Johnson v. Poway Unified School District

Summarized by:

  • Court: 9th Circuit Court of Appeals Archives
  • Area(s) of Law: Constitutional Law
  • Date Filed: 09-13-2011
  • Case #: 10-55445
  • Judge(s)/Court Below: Circuit Judge Tallman for the Court; Circuit Judges Silverman and Clifton
  • Full Text Opinion

Restrictions by a public school on a teacher’s classroom speech in his or her role as a teacher before a captive audience of students, is subject to the “sequential five-step” inquiry under Pickering, not a forum-based analysis.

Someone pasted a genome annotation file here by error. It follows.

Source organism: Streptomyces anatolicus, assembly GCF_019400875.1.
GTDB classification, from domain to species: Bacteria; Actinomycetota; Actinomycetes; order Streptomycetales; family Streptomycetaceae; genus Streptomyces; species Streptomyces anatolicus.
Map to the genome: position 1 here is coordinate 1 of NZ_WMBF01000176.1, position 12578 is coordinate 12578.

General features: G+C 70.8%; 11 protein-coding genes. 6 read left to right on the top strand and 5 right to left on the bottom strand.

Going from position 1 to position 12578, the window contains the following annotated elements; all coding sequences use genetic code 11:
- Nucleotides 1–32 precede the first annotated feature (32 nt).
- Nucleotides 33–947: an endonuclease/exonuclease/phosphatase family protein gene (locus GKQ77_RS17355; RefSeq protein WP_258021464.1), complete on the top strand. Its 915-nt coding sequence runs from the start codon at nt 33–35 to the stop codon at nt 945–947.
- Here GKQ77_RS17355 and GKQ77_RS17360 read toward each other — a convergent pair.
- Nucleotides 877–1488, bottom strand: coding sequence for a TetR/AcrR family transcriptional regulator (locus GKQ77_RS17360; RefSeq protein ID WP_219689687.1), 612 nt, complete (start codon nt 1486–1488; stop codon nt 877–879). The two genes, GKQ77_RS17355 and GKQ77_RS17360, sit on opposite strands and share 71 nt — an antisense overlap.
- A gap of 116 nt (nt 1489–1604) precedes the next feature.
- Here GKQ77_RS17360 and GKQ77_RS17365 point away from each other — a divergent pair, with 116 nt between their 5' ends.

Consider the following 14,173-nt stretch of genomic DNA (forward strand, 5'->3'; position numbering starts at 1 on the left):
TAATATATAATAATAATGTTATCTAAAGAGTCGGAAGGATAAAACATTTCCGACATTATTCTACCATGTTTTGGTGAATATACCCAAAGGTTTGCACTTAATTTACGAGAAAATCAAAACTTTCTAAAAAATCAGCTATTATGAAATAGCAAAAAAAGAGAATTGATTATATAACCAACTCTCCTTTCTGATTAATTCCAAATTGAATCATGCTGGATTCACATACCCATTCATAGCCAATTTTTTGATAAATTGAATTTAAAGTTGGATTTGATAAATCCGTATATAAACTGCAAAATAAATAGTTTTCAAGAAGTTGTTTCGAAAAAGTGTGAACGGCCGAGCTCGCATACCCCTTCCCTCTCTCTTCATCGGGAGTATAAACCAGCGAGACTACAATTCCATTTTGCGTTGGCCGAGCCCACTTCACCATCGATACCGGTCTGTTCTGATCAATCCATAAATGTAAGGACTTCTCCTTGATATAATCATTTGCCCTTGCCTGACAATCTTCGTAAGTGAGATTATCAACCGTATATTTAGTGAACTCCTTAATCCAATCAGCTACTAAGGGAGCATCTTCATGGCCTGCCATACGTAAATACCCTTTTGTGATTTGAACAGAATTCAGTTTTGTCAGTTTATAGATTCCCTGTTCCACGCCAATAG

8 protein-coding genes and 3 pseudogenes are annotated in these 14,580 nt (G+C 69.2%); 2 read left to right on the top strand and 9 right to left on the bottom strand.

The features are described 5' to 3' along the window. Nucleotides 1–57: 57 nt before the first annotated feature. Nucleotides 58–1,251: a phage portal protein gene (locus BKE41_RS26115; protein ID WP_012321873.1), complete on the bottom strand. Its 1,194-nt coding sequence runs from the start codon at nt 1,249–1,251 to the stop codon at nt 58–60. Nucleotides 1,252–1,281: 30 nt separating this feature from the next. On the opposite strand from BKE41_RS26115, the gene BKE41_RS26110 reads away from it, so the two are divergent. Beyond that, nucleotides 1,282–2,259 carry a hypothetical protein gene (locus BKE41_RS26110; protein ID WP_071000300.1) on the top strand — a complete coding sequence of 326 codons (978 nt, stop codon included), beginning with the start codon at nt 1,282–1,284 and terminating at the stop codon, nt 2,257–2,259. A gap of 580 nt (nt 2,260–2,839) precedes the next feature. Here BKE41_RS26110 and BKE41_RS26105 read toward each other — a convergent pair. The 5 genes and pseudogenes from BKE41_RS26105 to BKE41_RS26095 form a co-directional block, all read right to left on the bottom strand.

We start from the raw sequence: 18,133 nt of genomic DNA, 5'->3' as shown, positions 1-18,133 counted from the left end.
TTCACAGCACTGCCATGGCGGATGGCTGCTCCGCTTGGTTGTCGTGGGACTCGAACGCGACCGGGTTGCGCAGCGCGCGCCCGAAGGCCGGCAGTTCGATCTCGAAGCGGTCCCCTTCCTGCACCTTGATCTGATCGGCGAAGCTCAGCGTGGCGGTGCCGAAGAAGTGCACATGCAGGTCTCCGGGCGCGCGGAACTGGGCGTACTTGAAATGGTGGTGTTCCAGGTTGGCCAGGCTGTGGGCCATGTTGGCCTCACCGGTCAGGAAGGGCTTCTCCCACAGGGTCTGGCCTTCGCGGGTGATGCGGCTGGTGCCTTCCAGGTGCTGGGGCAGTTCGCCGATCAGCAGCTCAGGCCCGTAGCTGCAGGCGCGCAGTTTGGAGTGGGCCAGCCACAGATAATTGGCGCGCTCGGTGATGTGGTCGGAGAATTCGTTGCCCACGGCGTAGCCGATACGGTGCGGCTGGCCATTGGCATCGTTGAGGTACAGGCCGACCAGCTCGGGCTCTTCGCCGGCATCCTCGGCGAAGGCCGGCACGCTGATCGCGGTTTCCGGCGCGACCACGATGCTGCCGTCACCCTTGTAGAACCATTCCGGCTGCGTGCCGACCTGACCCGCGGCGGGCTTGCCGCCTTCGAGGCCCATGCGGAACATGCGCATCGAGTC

Bradley Johnson, a high school math teacher, displayed large banners in his classroom emphasizing references to God as found in various phrases and slogans from National history such as “One Nation Under God,” “God Bless America,” and “All Men are Created Equal They Are Endowed By Their CREATOR.” School officials ordered Johnson to take down the banners. Johnson filed suit in district court seeking declaratory and injunctive relief alleging his rights were violated under the First and Fourteenth amendments and under the California Constitution. The district court awarded summary judgment to Johnson. The Ninth Circuit found that the district court erred on the First amendment speech issue by resting its decision on Tinker and a limited public forum line of analysis. The Court said that the “sequential five-step” inquiry under Pickering is the appropriate test. The Court held that Johnson spoke as a government employee, as his ability to decorate the classroom walls for a captive audience of students was owed to his position as a teacher. The Court further held that the speech was unrelated to his role as a math teacher; therefore, the school did not violate his rights under the First amendment by ordering the banners removed. The Court reversed the district court’s award of summary judgment and remanded with instructions to enter summary judgment in favor of Poway on all claims. REVERSED and REMANDED with instructions.

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